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a big move down on the morning. some of these financials coming through. let's go over to the gainers. gold is going higher. this is been one of the beneficiaries. there is some good news in the market this money. william hill continues to rise. you're saying more of the safe haven plays coming through. i'm going to put this to index points. doing reasonably well. some of the utilities are doing reasonably well. the market is rotating out of the financials. that is where we are starting to see some of this money coming out. what also going to talk about? slumping oil prices and a soaring deficit. a great piece on the bloomberg on the scottish referendum this morning. we going to get reaction from the middle east. let's talk commodities.
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iron ore in chinese trading. we will talk about what that means for your money. all of that is coming up. interesting morning in new york as we react to what we saw yesterday. this is bloomberg. ♪
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♪ >> welcome back to "bloomberg markets."
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take a look at equities. we are down across the board. the indexes are losing about 0.5%. culprits are financials. following down the financials trade we saw yesterday in the u.s. yesterday had a drop of more than 1% in the s&p for the first time in 110 sessions. i keep repeating this. i think it is key. the biggest drop on the s&p 500 index since october 11. financials were down about 2.5%, leading the way. let's take a look at what is going on with your mid-cap movers. nejra: i'm starting with a stock that has dropped the most on record in this session. they designed and manufactured security software. the clientfor is a profit warning. are reviewing action plan
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to minimize the hit. they see revenue for the first quarter to be lower by 7% to 9% at constant fx. that warning is pushing the stock lower. ingenico i have put here as well themse they were expecting to move in mind as they operate in a similaras gemalto. they were one of the worst performers on the stoxx 600. another of the worst performers is kingfisher, a home improvement company. full-year adjusted pretax coming ahead of beats, but it is perhaps moving lower on the comments. it remains cautious on the outlook for france, and the eu referendum has created uncertainty. shouldof the stocks we mention is akzo.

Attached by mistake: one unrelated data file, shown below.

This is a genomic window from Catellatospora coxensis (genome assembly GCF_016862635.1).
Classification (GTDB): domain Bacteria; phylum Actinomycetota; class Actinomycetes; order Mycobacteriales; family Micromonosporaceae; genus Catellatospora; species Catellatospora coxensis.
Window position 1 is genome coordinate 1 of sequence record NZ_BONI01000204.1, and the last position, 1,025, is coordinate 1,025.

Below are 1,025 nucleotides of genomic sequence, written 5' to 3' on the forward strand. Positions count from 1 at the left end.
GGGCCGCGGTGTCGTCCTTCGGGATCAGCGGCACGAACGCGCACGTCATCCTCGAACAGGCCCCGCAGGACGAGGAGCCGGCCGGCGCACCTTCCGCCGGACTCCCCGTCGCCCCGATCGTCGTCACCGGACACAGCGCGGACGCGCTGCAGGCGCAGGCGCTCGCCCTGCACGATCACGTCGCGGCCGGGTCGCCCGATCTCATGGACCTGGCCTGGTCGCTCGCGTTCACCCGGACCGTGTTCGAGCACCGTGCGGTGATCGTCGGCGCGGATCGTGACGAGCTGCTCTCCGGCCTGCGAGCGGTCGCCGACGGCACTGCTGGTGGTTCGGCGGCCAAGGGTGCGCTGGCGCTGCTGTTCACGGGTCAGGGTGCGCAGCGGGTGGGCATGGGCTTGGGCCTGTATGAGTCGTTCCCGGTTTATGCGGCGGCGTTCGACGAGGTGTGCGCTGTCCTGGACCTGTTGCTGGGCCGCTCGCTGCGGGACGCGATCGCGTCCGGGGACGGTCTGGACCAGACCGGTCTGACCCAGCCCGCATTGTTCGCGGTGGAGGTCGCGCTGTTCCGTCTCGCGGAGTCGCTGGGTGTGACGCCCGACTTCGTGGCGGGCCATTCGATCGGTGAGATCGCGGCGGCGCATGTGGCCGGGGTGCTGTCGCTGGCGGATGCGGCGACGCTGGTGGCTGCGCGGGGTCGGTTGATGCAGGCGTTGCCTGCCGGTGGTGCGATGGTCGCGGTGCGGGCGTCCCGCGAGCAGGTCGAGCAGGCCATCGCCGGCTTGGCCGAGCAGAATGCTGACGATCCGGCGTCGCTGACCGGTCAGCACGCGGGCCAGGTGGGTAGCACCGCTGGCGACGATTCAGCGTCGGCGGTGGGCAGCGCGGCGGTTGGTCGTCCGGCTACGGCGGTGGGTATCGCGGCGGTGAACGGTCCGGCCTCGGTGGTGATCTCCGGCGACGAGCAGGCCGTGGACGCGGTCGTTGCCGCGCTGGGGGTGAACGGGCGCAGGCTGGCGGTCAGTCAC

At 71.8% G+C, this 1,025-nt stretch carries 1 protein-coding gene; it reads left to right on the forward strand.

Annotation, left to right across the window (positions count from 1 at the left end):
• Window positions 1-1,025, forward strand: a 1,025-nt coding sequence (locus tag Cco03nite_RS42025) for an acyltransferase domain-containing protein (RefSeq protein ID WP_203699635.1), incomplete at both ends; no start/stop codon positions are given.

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it is trading lower on the latest offer for the business. aroundisturbed price is 65. while they have gained back some ground, they are way north of that undisturbed price. take a look at the younger term -- longer-term chart. the prime minister theresa may has found a point of agreement for the scottish referendum, saying it should not happen right away. >> the prime minister has said that now is not time. i agree with that. the choice must be informed. it should not happen until the terms of brexit are known. >> with more on this story is bloomberg u.k. economy reporter scott hamilton, and piers hillier of royal london asset management.
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let's talk about what has changed first of all. oft is the baseline in terms 2014 and where we are now? >> what we can see, if there is a new referendum of a, there are many similarities. the currency, the economy and public finances, oil, but the contours will be different. one of which is the economy. the scottish economy has underperformed. >> it is the white line. the blue one is the u.k. >> one of those impacts has been the decline in the price of oil climbing from $100 a barrel to $50 a barrel. that has hit public finances and activity in the north sea. economy isottish more reliant on public spending, government spending, but also manufacturing, both of which are hit by austerity. manufacturing has been